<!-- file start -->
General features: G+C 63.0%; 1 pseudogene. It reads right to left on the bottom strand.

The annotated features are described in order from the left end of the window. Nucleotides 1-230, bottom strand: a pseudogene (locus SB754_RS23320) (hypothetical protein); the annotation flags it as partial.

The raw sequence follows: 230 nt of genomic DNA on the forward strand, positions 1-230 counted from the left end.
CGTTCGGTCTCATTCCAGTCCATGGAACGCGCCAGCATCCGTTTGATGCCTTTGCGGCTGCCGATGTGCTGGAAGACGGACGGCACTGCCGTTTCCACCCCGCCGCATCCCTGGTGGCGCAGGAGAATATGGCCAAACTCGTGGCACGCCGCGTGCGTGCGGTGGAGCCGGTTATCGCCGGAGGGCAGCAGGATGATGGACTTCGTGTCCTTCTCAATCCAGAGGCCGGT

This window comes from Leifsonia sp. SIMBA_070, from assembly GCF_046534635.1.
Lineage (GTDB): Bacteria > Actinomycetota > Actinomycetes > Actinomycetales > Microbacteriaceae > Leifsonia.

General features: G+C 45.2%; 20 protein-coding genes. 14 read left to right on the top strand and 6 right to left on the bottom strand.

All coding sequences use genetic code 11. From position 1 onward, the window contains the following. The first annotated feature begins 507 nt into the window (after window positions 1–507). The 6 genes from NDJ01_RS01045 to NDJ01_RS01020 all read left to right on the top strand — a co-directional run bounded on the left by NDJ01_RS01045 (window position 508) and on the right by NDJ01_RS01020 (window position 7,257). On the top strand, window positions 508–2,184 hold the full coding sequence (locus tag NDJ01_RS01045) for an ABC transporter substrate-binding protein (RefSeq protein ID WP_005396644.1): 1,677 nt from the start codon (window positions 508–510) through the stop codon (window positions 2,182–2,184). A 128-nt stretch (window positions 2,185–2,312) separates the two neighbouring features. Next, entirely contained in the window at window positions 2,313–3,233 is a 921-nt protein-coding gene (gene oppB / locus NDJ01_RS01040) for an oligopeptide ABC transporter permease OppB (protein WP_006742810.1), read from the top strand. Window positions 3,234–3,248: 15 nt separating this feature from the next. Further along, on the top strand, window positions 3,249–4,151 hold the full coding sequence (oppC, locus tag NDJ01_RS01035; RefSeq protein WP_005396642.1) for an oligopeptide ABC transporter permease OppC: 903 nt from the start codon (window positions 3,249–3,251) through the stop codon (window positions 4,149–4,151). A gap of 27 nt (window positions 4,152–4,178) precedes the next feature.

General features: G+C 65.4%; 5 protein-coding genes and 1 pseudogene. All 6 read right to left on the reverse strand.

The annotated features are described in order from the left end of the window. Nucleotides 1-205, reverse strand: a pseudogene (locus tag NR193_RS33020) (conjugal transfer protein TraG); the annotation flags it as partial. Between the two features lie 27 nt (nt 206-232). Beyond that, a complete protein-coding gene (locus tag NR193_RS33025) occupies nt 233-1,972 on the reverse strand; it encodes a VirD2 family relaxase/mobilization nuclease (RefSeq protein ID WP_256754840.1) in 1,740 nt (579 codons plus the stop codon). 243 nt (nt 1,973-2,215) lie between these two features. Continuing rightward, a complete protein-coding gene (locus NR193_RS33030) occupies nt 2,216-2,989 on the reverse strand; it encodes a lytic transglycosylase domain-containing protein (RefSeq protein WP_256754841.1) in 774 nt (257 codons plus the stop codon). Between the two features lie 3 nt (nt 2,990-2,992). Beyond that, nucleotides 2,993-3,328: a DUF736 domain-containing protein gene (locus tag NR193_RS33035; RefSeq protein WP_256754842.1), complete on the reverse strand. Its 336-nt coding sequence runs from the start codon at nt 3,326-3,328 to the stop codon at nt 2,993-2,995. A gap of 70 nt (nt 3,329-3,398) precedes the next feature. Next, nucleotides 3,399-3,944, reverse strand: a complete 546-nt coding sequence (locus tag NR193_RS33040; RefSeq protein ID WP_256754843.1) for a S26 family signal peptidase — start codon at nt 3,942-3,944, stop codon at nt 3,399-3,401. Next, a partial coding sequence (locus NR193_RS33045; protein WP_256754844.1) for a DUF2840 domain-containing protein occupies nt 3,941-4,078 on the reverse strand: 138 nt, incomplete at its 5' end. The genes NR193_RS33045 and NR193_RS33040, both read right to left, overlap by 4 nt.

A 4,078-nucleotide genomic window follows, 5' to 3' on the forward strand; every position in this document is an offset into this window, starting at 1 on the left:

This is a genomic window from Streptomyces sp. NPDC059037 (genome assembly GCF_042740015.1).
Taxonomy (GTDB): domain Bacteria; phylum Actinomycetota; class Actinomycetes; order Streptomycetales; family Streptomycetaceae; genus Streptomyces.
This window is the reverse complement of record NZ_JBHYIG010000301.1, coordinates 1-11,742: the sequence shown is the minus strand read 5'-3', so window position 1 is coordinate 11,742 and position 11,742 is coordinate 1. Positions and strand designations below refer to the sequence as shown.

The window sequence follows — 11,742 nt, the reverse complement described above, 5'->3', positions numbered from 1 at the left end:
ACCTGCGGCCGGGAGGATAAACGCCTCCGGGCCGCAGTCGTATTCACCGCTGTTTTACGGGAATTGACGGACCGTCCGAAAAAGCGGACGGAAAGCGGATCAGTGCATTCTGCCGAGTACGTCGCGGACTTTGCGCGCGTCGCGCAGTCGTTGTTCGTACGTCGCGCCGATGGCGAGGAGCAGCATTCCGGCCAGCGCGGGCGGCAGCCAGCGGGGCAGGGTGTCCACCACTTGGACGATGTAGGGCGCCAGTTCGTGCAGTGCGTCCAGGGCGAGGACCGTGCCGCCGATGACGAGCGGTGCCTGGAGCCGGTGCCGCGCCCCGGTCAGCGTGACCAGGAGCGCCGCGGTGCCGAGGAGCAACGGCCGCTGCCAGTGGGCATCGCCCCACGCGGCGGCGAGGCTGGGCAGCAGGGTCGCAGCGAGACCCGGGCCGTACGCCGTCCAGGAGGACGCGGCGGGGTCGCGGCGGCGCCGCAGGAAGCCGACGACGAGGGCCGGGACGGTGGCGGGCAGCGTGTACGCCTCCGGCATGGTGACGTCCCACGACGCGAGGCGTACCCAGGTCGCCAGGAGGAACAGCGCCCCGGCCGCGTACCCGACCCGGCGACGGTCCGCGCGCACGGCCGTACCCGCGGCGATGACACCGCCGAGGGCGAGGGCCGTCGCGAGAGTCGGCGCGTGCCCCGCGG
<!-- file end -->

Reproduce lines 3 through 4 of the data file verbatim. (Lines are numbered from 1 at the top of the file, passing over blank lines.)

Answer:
The raw sequence follows: 230 nt of genomic DNA on the forward strand, positions 1-230 counted from the left end.
CGTTCGGTCTCATTCCAGTCCATGGAACGCGCCAGCATCCGTTTGATGCCTTTGCGGCTGCCGATGTGCTGGAAGACGGACGGCACTGCCGTTTCCACCCCGCCGCATCCCTGGTGGCGCAGGAGAATATGGCCAAACTCGTGGCACGCCGCGTGCGTGCGGTGGAGCCGGTTATCGCCGGAGGGCAGCAGGATGATGGACTTCGTGTCCTTCTCAATCCAGAGGCCGGT